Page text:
Thursday, 25 April 2013

7 Secrets Wealthy People Know About Amassing And Maintaining A Fortune
Latest from Forbes:

1. Cash Flow Is Important. Buy MLPs, Sell The Steak House.

'Where does Brad Pitt put his multi-million-dollar paychecks? It’s not too much to presume that he, like much of Hollywood, has money invested in master limited partnerships (MLPs). Conversations with five of Hollywood’s top money managers revealed a cult following for these stocks, which generate strong yields and cash flow. Like real estate investment trusts, MLPs pay no taxes. Hence, they have more to share with investors, and payouts are more lightly taxed.
They’re certainly more than one-hit wonders. The Alerian MLP Index’s returns beat the S&P 500′s on a 1-year, 3-year-, 5-year and 10-year basis. The index, holding some 50 MLPs, favors gas-and-oil infrastructure companies like Enterprise Products Partners, Kinder Morgan KMI 0% and Plains All American Pipeline.

Alan Goldman, a Los Angeles business manager with a star-studded rolodex and client roster, says he’s often left talking his crew out of pitches on the next trendy restaurant, instead advising more consistent investments, like MLPs. “We find that they need to be more conservative than Joe Average.” Goldman sighs. “The restaurants are very, very popular with entertainers. We look at something like a restaurant and just assume that the money is gone.”'

2. Think Like Zuck. Think Trusts. Click to link to rest of Forbes article.

Alvin Toffler is arguably one of the best all time futurists. The Financial Times see him as the ‘world’s most famous futurologist.’ Characterized as important early influence on radical centrist political thought. In his earlier days Toffler was a White House correspondent, and editor of Fortune magazine.

After leaving Fortune magazine, Alvin Toffler was hired by IBM to do research and write a paper on the social and organizational impact of computers, leading to his contact with the earliest computer “gurus” and artificial intelligence researchers and proponents. Xerox invited him to write about its research laboratory and AT&T consulted him for strategic advice. This AT&T work led to a study of telecommunications which advised its top management for the company to break up more than a decade before the government forced AT&T to break up.
In the mid-’60s the Tofflers began work on what would later become Future Shock.
In 1996, with Tom Johnson, an American business consultant, they co-founded Toffler Associates, an advisory firm designed to implement many of the ideas the Tofflers have written on. The firm worked with businesses, NGOs, and governments in the U.S., South Korea, Mexico, Brazil, Singapore, Australia and other countries.
In his book The Third Wave Toffler describes three types of societies, based on the concept of “waves”—each wave pushes the older societies and cultures aside.
·  First Wave is the society after agrarian revolution and replaced the first hunter-gatherer cultures.
·   Second Wave is the society during the Industrial Revolution (ca. late 17th century through the mid-20th century). The main components of the Second Wave society are nuclear family, factory-type education system and the corporation. Toffler writes: “The Second Wave Society is industrial and based on mass productionmass distributionmass consumptionmass educationmass media, massrecreation, mass entertainment, and weapons of mass destruction. You combine those things with standardizationcentralization, concentration, and synchronization, and you wind up with a style oforganization we call bureaucracy.”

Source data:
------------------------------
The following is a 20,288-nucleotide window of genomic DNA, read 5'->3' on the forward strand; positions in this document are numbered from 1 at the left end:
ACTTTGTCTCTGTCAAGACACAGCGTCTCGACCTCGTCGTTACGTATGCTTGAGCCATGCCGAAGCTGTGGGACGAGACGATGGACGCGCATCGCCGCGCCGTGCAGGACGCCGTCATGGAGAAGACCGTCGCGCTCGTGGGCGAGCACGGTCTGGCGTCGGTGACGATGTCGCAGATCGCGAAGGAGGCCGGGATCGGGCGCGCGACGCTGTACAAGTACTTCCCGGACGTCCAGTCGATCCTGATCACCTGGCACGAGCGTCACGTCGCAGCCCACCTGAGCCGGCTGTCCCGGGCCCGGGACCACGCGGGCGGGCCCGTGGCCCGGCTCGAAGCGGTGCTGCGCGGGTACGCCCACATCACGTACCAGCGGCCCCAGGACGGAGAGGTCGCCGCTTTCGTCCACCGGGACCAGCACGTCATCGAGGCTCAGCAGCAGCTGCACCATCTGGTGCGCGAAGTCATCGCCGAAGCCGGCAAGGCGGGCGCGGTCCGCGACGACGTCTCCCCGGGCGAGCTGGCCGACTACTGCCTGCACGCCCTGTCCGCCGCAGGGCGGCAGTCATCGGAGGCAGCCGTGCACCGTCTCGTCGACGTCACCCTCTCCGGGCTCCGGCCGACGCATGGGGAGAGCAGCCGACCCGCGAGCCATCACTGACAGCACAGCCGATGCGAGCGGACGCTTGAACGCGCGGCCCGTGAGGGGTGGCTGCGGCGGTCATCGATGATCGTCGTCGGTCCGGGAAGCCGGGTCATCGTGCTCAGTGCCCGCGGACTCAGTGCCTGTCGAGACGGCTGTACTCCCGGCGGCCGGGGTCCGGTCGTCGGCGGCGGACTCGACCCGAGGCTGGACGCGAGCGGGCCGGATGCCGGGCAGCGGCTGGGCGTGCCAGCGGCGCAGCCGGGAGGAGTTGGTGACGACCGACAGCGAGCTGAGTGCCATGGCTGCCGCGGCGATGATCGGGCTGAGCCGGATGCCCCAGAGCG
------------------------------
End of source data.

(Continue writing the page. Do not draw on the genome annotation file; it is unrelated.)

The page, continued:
·  Third Wave is the post-industrial society. According to Toffler, since the late 1950s most nations have been moving away from a Second Wave Society into what he would call a Third Wave Society, one based on actionable knowledge as a primary resource. His description of this (super-industrial society) dovetails into other writers' concepts (like the Information AgeSpace AgeElectronic Era, Global Villagetechnetronic age, scientific-technological revolution), which to various degrees predicted demassification, diversity, knowledge-based production, and the acceleration of change (one of Toffler’s key maxims is “change is non-linear and can go backwards, forwards and sideways”).

In this post-industrial society, there is a wide diversity of lifestyles . Adhocracies (fluid organizations) adapt quickly to changes. Information can substitute most of the material resources (seeersatz) and becomes the main material for workers (cognitarians instead of proletarians), who are loosely affiliated. Mass customization offers the possibility of cheap, personalized, production catering to small niches (see just-in-time production).
The gap between producer and consumer is bridged by technology using a so-called configuration system. “Prosumers” can fill their own needs (see open sourceassembly kitfreelance work). This was the notion that new technologies are enabling the radical fusion of the producer and consumer into the prosumer. In some cases prosuming entails a “third job” where the corporation “outsources” its labor not to other countries, but to the unpaid consumer, such as when we do our own banking through an ATM instead of a teller that the bank must employ, or trace our own postal packages on the internet instead of relying on a paid clerk.
Since the 1960s, people have been trying to make sense out of the impact of new technologies and social change. Toffler’s writings have been influential beyond the confines of scientific, economic and public policy discussions. Techno music pioneer Juan Atkins cites Toffler’s phrase “techno rebels” in The Third Wave as inspiring him to use the word “techno” to describe the musical style he helped to create[8]Toffler’s works and ideas have been subject to various criticisms, usually with the same argumentation used against futurology: that foreseeing the future is nigh impossible. In the 1990s, his ideas were publicly lauded by Newt Gingrich.